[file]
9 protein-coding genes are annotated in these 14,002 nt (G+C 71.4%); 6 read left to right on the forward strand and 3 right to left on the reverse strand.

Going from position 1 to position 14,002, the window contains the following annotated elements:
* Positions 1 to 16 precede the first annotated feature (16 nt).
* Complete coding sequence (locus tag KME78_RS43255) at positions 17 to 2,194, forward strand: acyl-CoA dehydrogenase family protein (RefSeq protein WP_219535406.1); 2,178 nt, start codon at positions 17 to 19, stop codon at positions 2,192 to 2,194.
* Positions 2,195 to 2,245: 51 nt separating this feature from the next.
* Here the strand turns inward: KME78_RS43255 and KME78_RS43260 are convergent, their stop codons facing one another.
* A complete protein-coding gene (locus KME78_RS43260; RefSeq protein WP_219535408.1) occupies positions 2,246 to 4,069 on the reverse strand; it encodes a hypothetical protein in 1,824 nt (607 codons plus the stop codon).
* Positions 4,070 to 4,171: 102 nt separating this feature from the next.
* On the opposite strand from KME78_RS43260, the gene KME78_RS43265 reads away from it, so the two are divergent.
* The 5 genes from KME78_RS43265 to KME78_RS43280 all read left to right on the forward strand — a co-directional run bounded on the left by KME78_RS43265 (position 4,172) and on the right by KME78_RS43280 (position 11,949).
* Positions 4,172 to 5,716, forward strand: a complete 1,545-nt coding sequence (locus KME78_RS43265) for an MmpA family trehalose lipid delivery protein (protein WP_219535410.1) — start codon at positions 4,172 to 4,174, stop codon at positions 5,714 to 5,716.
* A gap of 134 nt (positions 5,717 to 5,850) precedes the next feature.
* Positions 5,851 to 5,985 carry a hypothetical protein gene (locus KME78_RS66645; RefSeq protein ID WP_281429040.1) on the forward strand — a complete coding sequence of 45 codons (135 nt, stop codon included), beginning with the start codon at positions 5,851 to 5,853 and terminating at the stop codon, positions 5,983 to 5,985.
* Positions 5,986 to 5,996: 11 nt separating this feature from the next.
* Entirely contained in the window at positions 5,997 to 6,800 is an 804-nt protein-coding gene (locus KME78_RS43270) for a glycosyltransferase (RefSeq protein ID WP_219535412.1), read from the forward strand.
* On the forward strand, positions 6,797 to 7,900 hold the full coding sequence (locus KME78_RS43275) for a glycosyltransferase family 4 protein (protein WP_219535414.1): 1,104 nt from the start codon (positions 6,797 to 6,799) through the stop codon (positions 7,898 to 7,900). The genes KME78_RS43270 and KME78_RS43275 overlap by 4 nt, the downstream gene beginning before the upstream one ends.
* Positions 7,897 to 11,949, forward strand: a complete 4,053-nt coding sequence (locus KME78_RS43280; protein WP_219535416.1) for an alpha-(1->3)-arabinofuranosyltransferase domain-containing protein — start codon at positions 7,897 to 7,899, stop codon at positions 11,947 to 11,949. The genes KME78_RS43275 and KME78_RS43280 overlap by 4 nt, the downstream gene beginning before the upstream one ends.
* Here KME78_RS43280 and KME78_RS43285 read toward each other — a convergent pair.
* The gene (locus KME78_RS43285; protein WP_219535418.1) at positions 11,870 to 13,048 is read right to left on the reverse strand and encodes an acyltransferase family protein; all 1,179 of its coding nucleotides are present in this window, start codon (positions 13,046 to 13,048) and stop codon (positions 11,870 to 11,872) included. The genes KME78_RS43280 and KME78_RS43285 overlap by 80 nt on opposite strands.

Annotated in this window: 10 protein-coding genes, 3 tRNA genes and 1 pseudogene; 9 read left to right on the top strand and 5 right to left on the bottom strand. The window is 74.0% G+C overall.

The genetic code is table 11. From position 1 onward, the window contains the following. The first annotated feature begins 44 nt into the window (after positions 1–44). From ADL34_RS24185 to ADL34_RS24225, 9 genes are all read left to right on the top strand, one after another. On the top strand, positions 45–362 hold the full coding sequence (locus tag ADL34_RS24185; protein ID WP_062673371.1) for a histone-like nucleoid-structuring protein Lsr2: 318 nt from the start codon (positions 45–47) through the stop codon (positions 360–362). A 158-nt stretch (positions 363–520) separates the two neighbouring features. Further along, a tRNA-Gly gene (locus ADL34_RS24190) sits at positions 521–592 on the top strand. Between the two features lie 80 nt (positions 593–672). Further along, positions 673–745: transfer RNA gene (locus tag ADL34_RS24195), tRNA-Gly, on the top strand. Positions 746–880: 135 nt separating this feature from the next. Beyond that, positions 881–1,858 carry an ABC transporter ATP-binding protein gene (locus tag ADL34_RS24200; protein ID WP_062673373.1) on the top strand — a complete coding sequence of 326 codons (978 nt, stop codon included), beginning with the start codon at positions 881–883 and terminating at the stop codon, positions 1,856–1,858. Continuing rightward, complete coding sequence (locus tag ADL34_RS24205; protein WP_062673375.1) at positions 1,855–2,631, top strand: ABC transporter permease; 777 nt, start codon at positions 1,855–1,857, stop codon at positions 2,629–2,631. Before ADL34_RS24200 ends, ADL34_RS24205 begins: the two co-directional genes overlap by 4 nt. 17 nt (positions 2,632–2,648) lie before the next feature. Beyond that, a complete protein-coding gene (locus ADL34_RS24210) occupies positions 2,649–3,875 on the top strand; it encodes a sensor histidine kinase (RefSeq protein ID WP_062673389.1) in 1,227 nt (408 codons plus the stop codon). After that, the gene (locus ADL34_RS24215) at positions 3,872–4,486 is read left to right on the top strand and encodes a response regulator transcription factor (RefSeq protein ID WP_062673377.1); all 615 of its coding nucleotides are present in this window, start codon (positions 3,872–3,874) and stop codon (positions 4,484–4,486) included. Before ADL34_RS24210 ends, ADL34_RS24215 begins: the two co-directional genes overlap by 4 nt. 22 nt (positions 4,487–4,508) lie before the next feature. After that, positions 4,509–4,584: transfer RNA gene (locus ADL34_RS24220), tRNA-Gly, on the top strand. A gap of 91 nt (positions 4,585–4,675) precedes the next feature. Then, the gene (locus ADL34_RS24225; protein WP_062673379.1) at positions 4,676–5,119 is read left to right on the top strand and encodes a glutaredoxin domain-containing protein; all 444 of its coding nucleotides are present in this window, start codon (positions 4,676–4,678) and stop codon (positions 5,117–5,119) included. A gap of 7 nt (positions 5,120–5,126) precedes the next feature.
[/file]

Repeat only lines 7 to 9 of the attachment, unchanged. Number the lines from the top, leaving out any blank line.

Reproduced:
* A complete protein-coding gene (locus KME78_RS43260; RefSeq protein WP_219535408.1) occupies positions 2,246 to 4,069 on the reverse strand; it encodes a hypothetical protein in 1,824 nt (607 codons plus the stop codon).
* Positions 4,070 to 4,171: 102 nt separating this feature from the next.
* On the opposite strand from KME78_RS43260, the gene KME78_RS43265 reads away from it, so the two are divergent.